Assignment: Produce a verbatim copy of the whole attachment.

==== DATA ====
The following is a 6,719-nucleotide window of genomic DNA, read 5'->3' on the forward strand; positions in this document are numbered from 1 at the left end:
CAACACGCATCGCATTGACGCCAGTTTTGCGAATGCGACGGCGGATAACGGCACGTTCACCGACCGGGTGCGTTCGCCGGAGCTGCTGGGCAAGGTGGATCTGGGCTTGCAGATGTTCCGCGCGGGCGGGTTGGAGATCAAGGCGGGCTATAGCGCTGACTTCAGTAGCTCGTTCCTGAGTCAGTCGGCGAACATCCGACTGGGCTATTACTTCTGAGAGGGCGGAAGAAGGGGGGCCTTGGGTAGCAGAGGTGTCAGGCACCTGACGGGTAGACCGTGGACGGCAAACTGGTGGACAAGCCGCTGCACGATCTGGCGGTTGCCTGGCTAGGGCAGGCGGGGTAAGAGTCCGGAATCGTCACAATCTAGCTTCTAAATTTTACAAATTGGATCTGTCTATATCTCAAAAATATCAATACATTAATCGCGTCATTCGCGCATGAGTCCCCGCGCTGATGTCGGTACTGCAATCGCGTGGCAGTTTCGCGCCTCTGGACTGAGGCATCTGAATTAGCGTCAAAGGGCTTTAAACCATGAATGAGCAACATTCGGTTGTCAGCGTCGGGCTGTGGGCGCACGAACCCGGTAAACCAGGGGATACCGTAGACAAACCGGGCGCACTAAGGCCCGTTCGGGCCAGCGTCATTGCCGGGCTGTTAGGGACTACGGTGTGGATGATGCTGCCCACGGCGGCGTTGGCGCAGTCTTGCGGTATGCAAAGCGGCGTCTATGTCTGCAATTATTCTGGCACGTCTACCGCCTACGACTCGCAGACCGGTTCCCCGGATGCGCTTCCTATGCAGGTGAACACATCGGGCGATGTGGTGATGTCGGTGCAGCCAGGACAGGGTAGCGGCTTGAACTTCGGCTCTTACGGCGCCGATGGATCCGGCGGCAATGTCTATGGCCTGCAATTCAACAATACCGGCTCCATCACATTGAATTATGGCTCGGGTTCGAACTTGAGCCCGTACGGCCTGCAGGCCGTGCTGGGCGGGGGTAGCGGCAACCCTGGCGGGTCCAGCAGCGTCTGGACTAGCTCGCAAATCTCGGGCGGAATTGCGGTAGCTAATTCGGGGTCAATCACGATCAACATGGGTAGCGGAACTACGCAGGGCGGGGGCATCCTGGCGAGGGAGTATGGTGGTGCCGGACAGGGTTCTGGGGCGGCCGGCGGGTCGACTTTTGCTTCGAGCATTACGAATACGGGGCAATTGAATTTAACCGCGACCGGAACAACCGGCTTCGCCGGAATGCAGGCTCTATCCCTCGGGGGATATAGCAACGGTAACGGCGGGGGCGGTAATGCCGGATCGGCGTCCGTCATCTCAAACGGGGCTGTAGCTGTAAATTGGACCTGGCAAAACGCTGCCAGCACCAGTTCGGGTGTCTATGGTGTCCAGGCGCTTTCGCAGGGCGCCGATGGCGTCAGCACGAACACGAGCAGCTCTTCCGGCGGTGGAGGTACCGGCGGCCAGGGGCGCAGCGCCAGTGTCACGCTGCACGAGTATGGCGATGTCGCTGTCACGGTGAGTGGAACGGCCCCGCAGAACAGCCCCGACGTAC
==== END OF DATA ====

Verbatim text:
The following is a 6,719-nucleotide window of genomic DNA, read 5'->3' on the forward strand; positions in this document are numbered from 1 at the left end:
CAACACGCATCGCATTGACGCCAGTTTTGCGAATGCGACGGCGGATAACGGCACGTTCACCGACCGGGTGCGTTCGCCGGAGCTGCTGGGCAAGGTGGATCTGGGCTTGCAGATGTTCCGCGCGGGCGGGTTGGAGATCAAGGCGGGCTATAGCGCTGACTTCAGTAGCTCGTTCCTGAGTCAGTCGGCGAACATCCGACTGGGCTATTACTTCTGAGAGGGCGGAAGAAGGGGGGCCTTGGGTAGCAGAGGTGTCAGGCACCTGACGGGTAGACCGTGGACGGCAAACTGGTGGACAAGCCGCTGCACGATCTGGCGGTTGCCTGGCTAGGGCAGGCGGGGTAAGAGTCCGGAATCGTCACAATCTAGCTTCTAAATTTTACAAATTGGATCTGTCTATATCTCAAAAATATCAATACATTAATCGCGTCATTCGCGCATGAGTCCCCGCGCTGATGTCGGTACTGCAATCGCGTGGCAGTTTCGCGCCTCTGGACTGAGGCATCTGAATTAGCGTCAAAGGGCTTTAAACCATGAATGAGCAACATTCGGTTGTCAGCGTCGGGCTGTGGGCGCACGAACCCGGTAAACCAGGGGATACCGTAGACAAACCGGGCGCACTAAGGCCCGTTCGGGCCAGCGTCATTGCCGGGCTGTTAGGGACTACGGTGTGGATGATGCTGCCCACGGCGGCGTTGGCGCAGTCTTGCGGTATGCAAAGCGGCGTCTATGTCTGCAATTATTCTGGCACGTCTACCGCCTACGACTCGCAGACCGGTTCCCCGGATGCGCTTCCTATGCAGGTGAACACATCGGGCGATGTGGTGATGTCGGTGCAGCCAGGACAGGGTAGCGGCTTGAACTTCGGCTCTTACGGCGCCGATGGATCCGGCGGCAATGTCTATGGCCTGCAATTCAACAATACCGGCTCCATCACATTGAATTATGGCTCGGGTTCGAACTTGAGCCCGTACGGCCTGCAGGCCGTGCTGGGCGGGGGTAGCGGCAACCCTGGCGGGTCCAGCAGCGTCTGGACTAGCTCGCAAATCTCGGGCGGAATTGCGGTAGCTAATTCGGGGTCAATCACGATCAACATGGGTAGCGGAACTACGCAGGGCGGGGGCATCCTGGCGAGGGAGTATGGTGGTGCCGGACAGGGTTCTGGGGCGGCCGGCGGGTCGACTTTTGCTTCGAGCATTACGAATACGGGGCAATTGAATTTAACCGCGACCGGAACAACCGGCTTCGCCGGAATGCAGGCTCTATCCCTCGGGGGATATAGCAACGGTAACGGCGGGGGCGGTAATGCCGGATCGGCGTCCGTCATCTCAAACGGGGCTGTAGCTGTAAATTGGACCTGGCAAAACGCTGCCAGCACCAGTTCGGGTGTCTATGGTGTCCAGGCGCTTTCGCAGGGCGCCGATGGCGTCAGCACGAACACGAGCAGCTCTTCCGGCGGTGGAGGTACCGGCGGCCAGGGGCGCAGCGCCAGTGTCACGCTGCACGAGTATGGCGATGTCGCTGTCACGGTGAGTGGAACGGCCCCGCAGAACAGCCCCGACGTAC